The first major votes of the 2023-24 session of the North Carolina General Assembly took place this past week.
And while bills requiring teachers to out LGBTQ+ students, criminal penalties for rioting, and another effort to expand Medicaid grabbed the majority of the headlines, action began on measures impacting the state’s visitor economy, efforts to address the essential housing shortage and other bills.
Another push is underway to repeal a state law requiring schools to open no earlier than the Monday nearest August 25 and end the school year by the Friday closest to June 11, with the introduction of House Bill 62 and HB 86.
The current law passed in 2004 was backed by the state’s tourism industry along the coast and in the mountains to address staffing issues that arise when students depart while business is still in peak season, and limits the ability of families from around the state from being able to vacation in August.
Members of northeastern North Carolina’s delegation have said they support giving local districts more say in setting the calendars.
The Senate voted Thursday to approve SB 53, entitled “Hotel Safety Issues”, a second attempt to amend state law that changes protections for people who are temporarily living in hotels or motels that’s being sought by the lodging industry. It also adds campgrounds and RV parks to the statute.
A similar bill was vetoed by Governor Roy Cooper last year.
The Associated Press reports the bill is intended to address the increasing numbers of families or low-income people that are using hotel rooms or campsites for long-term lodging during an affordable housing shortage.
Supporters told a Senate committee fewer innkeepers will be willing to accommodate long-term guests without more restrictions and requirements, while opponents called for additional provisions such as a 24-hour notice before eviction.
The N.C. Tribune reported that during Thursday’s floor debate, Sen. Mujtaba Mohammed (D-Mecklenburg) proposed four different amendments to add exceptions to the bill for vulnerable people like domestic violence victims, families with young children, veterans and victims of natural disasters.
The amendments were tabled without debate, and the bill passed on a 28-16 party line vote. Sen. Bobby Hanig (R-Currituck) and Sen. Norm Sanderson (R-Pamlico) voted in favor of sending the measure forward.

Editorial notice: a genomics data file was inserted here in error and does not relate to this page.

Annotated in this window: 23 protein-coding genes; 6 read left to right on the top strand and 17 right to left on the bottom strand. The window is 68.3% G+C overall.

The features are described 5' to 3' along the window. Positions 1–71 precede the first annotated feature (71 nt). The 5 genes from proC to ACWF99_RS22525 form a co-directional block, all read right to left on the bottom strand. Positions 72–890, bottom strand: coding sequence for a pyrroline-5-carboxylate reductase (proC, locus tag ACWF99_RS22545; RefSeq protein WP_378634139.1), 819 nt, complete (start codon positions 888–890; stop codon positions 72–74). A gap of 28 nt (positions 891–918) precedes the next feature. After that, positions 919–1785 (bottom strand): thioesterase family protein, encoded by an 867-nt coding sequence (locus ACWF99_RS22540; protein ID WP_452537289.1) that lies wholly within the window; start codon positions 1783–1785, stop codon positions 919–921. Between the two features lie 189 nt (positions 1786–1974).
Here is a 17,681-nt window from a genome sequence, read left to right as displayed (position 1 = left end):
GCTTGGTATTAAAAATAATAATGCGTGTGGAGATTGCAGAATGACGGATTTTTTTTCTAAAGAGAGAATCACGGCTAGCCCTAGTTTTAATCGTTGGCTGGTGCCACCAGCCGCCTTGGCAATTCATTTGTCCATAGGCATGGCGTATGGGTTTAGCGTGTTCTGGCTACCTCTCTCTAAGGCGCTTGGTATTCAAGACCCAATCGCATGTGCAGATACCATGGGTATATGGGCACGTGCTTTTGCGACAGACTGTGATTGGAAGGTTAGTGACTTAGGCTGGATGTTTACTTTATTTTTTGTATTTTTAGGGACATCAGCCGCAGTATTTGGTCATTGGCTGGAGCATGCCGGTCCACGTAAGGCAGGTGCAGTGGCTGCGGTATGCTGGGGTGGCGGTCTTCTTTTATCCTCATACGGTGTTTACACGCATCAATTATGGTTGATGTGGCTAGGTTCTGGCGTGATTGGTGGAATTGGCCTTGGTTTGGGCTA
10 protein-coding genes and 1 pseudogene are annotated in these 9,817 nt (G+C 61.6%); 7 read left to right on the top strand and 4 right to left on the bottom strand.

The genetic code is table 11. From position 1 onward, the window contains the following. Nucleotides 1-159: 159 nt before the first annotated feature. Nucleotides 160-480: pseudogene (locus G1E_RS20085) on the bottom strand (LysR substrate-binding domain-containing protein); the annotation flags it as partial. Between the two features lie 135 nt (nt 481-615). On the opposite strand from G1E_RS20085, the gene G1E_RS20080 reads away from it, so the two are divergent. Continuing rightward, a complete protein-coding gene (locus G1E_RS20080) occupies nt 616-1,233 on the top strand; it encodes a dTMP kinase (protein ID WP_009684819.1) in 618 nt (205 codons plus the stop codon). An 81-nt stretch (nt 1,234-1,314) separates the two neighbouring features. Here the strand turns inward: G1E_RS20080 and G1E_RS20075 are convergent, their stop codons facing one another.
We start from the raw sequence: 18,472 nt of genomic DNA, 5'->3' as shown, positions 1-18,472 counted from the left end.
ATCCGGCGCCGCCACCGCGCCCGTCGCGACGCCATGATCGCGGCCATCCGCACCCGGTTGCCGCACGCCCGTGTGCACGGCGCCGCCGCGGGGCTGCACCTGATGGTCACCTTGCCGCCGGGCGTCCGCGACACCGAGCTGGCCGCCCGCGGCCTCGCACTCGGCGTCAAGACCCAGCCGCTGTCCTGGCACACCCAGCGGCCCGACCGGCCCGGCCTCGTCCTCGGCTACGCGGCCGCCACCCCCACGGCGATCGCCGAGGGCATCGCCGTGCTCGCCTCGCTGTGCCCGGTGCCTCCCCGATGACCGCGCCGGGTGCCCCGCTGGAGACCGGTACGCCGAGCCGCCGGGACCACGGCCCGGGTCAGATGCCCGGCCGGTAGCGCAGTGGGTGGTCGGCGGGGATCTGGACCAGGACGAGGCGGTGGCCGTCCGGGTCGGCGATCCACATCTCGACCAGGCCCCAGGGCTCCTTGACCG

No action has been taken on companion bill HB 41 in the House.
HB 54 entitled “Make North Carolina Home Act of 2023”, would have the state’s Department of Commerce take an increased role in addressing the lack of housing that’s affordable for essential workers. It also requires the North Carolina Building Code to be translated into Spanish.
Sen. Hanig is one of the primary sponsors of SB 70, “Promote North Carolina Sawmills”, which backers say would lift a regulatory burden on small sawmills that will give them increased ability to sell lumber for some home construction.
“With sawmills being such a vital industry for the economy of North Carolina, I am taking steps to make sawmills even more available and productive,” Hanig said.
“Lumber production is one of the biggest industries in North Carolina, contributing $4.4 billion and nearly 19,000 jobs to the North Carolina economy in 2016,” Hanig said. “Softwood pine production encompasses a vital part of the economies of the Piedmont and coastal plains regions of the state, with the vast majority being used for residential and commercial construction.”
“This bill will increase profits and job creation in one of the biggest industries in the state and will bolster growth in the district and the state at-large.”
The legislation would have the N.C. Building Code Council amend the N.C. Residential Code for one- and two-family dwellings to allow the use of lumber that has not been grade-stamped under the authority of a lumber grading bureau as long as the boards are sold directly by a sawmill to the owner of the home or an authorized representative.
It would also require the lumber to meet or exceed the state’s building code requirements as certified by a third-party inspector and a code enforcement officer.
HB 28, NC Managing Environmental Waste Act of 2023, which was cleared by a House committee this week, gives new incentives to cities and counties to reduce the amount of single-use containers going into landfills.
Under the bill, five percent of the revenue from the state’s solid waste disposal tax must be used “for plastics recycling and food service ware waste reduction programs and services, including for the procurement of alternatives to food service ware to be used by the city or county.”
According to Rep. Harry Warren (R-Rowan), the bill was developed with help from the Department of Health and Human Services, Department of Environmental Quality and the N.C. Retail Merchants Association.
“This bill has no mandates at all on the private sector,” Warren told the N.C. Tribune. “I believe it would make North Carolina a leader among state governments.”
SB 83, No TikTok on Government Devices, co-sponsored by Sen. Hanig would ban TikTok and WeChat, along with other apps owned and created by the Chinese government, from any state government-issued device.
Governor Cooper has already signed an Executive Order banning the apps, with the bill codifying the policy.
“It is inconceivable that the state should leave its information so easily accessible for our foreign adversaries, and I will take every measure to make sure China cannot deceive us so easily,” Hanig said.
Nels Roseland was confirmed to a seven-year term by unanimous votes in the House and Senate to be the next state controller, nearly a year after being appointed by Gov. Roy Cooper to replace Linda Morrison Combs who retired last spring.
Also confirmed by the Senate was Todd Ishee as Secretary of the Department of Adult Correction, a Cabinet-level position created last year.